One point not made above is that health care providers are now able to report to the FBI the names of patients who are mentally ill. Considering the other new actions are for the most part redundant this is really the most concerning point.

    • by charyou-tree ( 774046 ) <.moc.hsuh.myn. .ta. .eert-uoyrahc.> on Tuesday January 05, 2016 @09:07PM (#51245141)
      How could a federal database of people with mental health problems (instantly searchable during the background check) possibly be in compliance with HIPAA?
      • by khasim ( 1285 )

        Worse still will be when companies run checks on prospective employees using that database.

        And yes, it will happen.

        Ever sought medical help for depression? You're flagged. Good luck getting a decent job after that.

        • by bonehead ( 6382 ) on Tuesday January 05, 2016 @10:12PM (#51245547)

          Which is exactly the reason why these new rules will only serve to aggravate the situation. They provide strong incentive for people who need mental health treatment to avoid seeking it.

          If the goal was really to save lives (it's not), then what you would do is make privacy in regards to mental health treatment iron-clad and airtight.

          If the goal is to simply circumvent the constitution (it is), then you do exactly what Obama is doing.

    • If true, it means someone with mental illness conditions will be much more reluctant than before to seek for health care provided his/her file can be transfer to the FBI. That is a silly measure that will cause more harm than good on the long term.

      About two thirds of the fatalities by firearms are suicids. If the goal is to protect the population against mass killings, it will have some effects on the people needing help if they are suicidals.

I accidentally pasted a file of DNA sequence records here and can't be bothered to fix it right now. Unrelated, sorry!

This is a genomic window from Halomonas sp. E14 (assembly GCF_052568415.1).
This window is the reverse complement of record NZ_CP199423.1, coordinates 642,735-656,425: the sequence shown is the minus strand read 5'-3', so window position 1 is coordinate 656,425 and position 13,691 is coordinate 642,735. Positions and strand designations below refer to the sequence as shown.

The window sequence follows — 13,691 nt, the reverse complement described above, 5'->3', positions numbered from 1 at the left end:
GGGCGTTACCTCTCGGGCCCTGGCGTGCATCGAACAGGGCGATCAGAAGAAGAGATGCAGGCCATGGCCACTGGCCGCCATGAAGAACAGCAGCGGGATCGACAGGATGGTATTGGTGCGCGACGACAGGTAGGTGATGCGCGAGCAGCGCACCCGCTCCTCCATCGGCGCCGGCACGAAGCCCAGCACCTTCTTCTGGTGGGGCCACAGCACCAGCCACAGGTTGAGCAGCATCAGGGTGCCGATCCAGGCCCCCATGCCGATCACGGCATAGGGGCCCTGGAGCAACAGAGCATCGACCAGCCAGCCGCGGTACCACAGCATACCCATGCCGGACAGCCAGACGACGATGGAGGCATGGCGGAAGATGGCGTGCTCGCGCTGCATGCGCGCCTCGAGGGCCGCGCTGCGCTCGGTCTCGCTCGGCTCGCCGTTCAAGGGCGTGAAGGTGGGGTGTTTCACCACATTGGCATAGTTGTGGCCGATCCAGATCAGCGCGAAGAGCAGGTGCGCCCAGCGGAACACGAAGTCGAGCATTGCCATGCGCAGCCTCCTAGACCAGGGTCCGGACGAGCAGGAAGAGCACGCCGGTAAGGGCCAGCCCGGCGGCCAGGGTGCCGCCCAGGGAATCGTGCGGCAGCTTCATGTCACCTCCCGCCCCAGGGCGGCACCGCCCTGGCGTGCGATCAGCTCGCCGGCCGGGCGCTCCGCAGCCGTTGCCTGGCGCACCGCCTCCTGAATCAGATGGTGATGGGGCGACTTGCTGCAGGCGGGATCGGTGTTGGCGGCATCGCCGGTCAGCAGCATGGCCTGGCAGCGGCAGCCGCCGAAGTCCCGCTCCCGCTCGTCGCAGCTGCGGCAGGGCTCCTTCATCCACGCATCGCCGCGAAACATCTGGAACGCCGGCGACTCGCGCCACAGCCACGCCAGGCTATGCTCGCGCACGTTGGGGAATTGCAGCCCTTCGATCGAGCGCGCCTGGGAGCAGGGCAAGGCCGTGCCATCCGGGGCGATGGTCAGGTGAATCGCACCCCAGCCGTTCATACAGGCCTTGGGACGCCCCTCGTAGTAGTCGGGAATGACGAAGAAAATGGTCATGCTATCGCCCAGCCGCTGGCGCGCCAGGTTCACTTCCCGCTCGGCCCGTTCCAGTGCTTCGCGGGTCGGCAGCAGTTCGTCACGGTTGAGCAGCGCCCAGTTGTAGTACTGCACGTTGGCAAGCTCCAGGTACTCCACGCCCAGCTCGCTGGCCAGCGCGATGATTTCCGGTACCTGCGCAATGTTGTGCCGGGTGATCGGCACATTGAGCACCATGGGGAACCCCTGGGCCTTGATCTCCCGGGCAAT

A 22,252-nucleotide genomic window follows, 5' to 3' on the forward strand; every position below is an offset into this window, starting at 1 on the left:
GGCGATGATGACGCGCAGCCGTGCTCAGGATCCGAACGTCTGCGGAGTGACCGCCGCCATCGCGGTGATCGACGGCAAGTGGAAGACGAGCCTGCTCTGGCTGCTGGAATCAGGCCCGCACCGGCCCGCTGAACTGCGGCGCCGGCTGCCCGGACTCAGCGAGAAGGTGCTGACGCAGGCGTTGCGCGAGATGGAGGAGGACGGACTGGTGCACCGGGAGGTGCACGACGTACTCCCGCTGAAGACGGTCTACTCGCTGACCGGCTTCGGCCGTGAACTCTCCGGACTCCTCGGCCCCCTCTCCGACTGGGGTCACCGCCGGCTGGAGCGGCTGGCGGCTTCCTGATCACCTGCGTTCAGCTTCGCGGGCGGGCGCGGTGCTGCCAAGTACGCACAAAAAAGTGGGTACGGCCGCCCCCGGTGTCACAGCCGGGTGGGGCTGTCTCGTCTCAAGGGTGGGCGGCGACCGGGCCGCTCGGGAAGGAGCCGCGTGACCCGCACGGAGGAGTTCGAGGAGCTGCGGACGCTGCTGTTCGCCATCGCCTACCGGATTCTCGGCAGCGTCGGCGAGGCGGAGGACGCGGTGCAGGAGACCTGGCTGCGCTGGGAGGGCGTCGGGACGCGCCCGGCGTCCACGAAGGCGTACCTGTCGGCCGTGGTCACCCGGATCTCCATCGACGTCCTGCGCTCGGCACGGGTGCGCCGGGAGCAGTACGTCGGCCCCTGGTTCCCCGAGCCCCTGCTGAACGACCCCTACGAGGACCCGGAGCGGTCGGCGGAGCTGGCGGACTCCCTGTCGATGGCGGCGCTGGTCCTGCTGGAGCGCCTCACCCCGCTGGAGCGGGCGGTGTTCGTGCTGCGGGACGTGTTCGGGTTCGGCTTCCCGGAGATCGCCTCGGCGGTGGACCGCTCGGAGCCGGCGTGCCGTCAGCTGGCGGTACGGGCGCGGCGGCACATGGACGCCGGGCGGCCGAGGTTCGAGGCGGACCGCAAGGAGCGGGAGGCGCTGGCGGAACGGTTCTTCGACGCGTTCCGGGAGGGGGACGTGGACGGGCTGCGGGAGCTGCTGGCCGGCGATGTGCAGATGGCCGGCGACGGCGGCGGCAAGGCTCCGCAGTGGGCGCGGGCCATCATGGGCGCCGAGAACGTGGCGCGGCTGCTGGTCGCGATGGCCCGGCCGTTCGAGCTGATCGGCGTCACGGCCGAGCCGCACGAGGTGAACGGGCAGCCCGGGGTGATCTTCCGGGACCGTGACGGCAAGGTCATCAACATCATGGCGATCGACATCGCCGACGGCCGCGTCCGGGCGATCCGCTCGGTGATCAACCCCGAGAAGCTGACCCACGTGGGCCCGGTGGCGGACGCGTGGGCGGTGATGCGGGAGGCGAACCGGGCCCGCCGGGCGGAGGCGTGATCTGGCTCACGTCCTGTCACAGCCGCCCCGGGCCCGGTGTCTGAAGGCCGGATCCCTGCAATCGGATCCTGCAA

This seems to me like a lot of bullshit and not well designed mea

  • by gavron ( 1300111 ) on Tuesday January 05, 2016 @08:40PM (#51244977)

    The regulations would hope to create a firearm that only is
    a) Shot by good people, and
    b) Is only able to shoot at bad people
    That way nobody ever needs to worry about guns.

    This is as misguided as "encryption that only good people can break"
    or "cars that can only hit bad pedestrians" etc.

    Smarter guns in the hands of equally stupid bad guys will do equally
    stupid bad things.


    • by zlives ( 2009072 )

      as long there is a back door to the smart gun that law-enforcement can use to disable the smart gun when appropriate i am all for it...

    • Or this is an attempt to stop the scourge of baby assassins. You have to worry about those kids, they are the terrorists from within: []
    • by zieroh ( 307208 )

      Your summary of the situation is your own. It's also unnecessarily defeatist, and more than a bit reductionist. Perhaps you'd be willing to engage in an actual intelligent conversation on the topic, rather than just stupid rhetoric?

    • by sims 2 ( 994794 )

      Best case scenario:
      Gun that doesn't shoot you when it's taken from you.
      Worst case scenario (most likely) :
      Gun that doesn't shoot when you need it to.

      Still yet I like the idea. I just don't think I will like the implementation.

      In gun's defense most of the time you don't need to shoot all someone has to do is see it to de-escalate the problem.

      Still you wouldn't carry around a toy pistol and just hope you could could scare an off an attacker before they realised would you?

  • by zlives ( 2009072 ) on Tuesday January 05, 2016 @08:41PM (#51244983)

    my gun is stuck on "Please do not power off or unplug your gun. Installing update 1 of 106"

    • by AHuxley ( 892839 )
      A new device has to be connected to your smart phone. Before every new operational cycle is allowed to be released an EULA has to be understood and a few questions clicked on. The EULA is long and a lock out time is allowed so the user can get each question correct. Only then will the device release control for exactly one operation. 5 requests result in a a short time out function.
      All usage events are logged with gps and phoned home.
  • Sure! (Score:5, Insightful)

    by therealkevinkretz ( 1585825 ) on Tuesday January 05, 2016 @08:41PM (#51244987)

    I'll bet my life on a smart gun working as soon as law enforcement (and, for that matter, the Secret Service) is confident enough in them to use them too.

    • We should get smart shooters too. Most of them seem to keep hitting stop signs and electricity transformers.